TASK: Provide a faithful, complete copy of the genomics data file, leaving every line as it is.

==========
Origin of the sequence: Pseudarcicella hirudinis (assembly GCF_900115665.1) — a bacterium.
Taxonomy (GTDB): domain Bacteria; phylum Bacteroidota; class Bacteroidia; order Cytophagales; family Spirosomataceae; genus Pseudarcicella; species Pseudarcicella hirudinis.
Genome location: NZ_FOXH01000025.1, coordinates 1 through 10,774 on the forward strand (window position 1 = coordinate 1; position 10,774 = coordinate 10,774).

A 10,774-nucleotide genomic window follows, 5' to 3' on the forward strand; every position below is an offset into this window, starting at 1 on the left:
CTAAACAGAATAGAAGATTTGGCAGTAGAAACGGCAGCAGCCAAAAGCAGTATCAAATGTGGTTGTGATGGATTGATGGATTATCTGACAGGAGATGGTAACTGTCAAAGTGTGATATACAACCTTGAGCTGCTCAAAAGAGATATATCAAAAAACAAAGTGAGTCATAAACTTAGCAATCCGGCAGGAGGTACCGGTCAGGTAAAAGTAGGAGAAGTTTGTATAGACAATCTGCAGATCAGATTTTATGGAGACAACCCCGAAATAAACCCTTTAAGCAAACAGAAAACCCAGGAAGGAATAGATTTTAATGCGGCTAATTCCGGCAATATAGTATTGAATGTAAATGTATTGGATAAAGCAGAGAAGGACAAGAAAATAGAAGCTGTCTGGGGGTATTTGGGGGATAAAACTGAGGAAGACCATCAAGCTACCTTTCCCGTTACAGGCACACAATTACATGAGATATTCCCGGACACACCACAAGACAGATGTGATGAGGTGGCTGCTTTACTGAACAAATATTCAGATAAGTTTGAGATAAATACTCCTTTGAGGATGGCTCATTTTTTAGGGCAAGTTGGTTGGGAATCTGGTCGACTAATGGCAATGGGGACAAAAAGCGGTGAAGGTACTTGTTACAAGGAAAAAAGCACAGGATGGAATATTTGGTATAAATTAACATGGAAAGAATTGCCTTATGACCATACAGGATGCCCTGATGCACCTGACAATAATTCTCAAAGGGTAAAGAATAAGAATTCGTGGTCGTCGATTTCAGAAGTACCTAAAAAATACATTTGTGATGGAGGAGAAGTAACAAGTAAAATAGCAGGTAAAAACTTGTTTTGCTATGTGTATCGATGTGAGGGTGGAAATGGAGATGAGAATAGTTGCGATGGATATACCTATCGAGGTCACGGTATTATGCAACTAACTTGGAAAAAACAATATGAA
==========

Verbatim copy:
Origin of the sequence: Pseudarcicella hirudinis (assembly GCF_900115665.1) — a bacterium.
Taxonomy (GTDB): domain Bacteria; phylum Bacteroidota; class Bacteroidia; order Cytophagales; family Spirosomataceae; genus Pseudarcicella; species Pseudarcicella hirudinis.
Genome location: NZ_FOXH01000025.1, coordinates 1 through 10,774 on the forward strand (window position 1 = coordinate 1; position 10,774 = coordinate 10,774).

A 10,774-nucleotide genomic window follows, 5' to 3' on the forward strand; every position below is an offset into this window, starting at 1 on the left:
CTAAACAGAATAGAAGATTTGGCAGTAGAAACGGCAGCAGCCAAAAGCAGTATCAAATGTGGTTGTGATGGATTGATGGATTATCTGACAGGAGATGGTAACTGTCAAAGTGTGATATACAACCTTGAGCTGCTCAAAAGAGATATATCAAAAAACAAAGTGAGTCATAAACTTAGCAATCCGGCAGGAGGTACCGGTCAGGTAAAAGTAGGAGAAGTTTGTATAGACAATCTGCAGATCAGATTTTATGGAGACAACCCCGAAATAAACCCTTTAAGCAAACAGAAAACCCAGGAAGGAATAGATTTTAATGCGGCTAATTCCGGCAATATAGTATTGAATGTAAATGTATTGGATAAAGCAGAGAAGGACAAGAAAATAGAAGCTGTCTGGGGGTATTTGGGGGATAAAACTGAGGAAGACCATCAAGCTACCTTTCCCGTTACAGGCACACAATTACATGAGATATTCCCGGACACACCACAAGACAGATGTGATGAGGTGGCTGCTTTACTGAACAAATATTCAGATAAGTTTGAGATAAATACTCCTTTGAGGATGGCTCATTTTTTAGGGCAAGTTGGTTGGGAATCTGGTCGACTAATGGCAATGGGGACAAAAAGCGGTGAAGGTACTTGTTACAAGGAAAAAAGCACAGGATGGAATATTTGGTATAAATTAACATGGAAAGAATTGCCTTATGACCATACAGGATGCCCTGATGCACCTGACAATAATTCTCAAAGGGTAAAGAATAAGAATTCGTGGTCGTCGATTTCAGAAGTACCTAAAAAATACATTTGTGATGGAGGAGAAGTAACAAGTAAAATAGCAGGTAAAAACTTGTTTTGCTATGTGTATCGATGTGAGGGTGGAAATGGAGATGAGAATAGTTGCGATGGATATACCTATCGAGGTCACGGTATTATGCAACTAACTTGGAAAAAACAATATGAA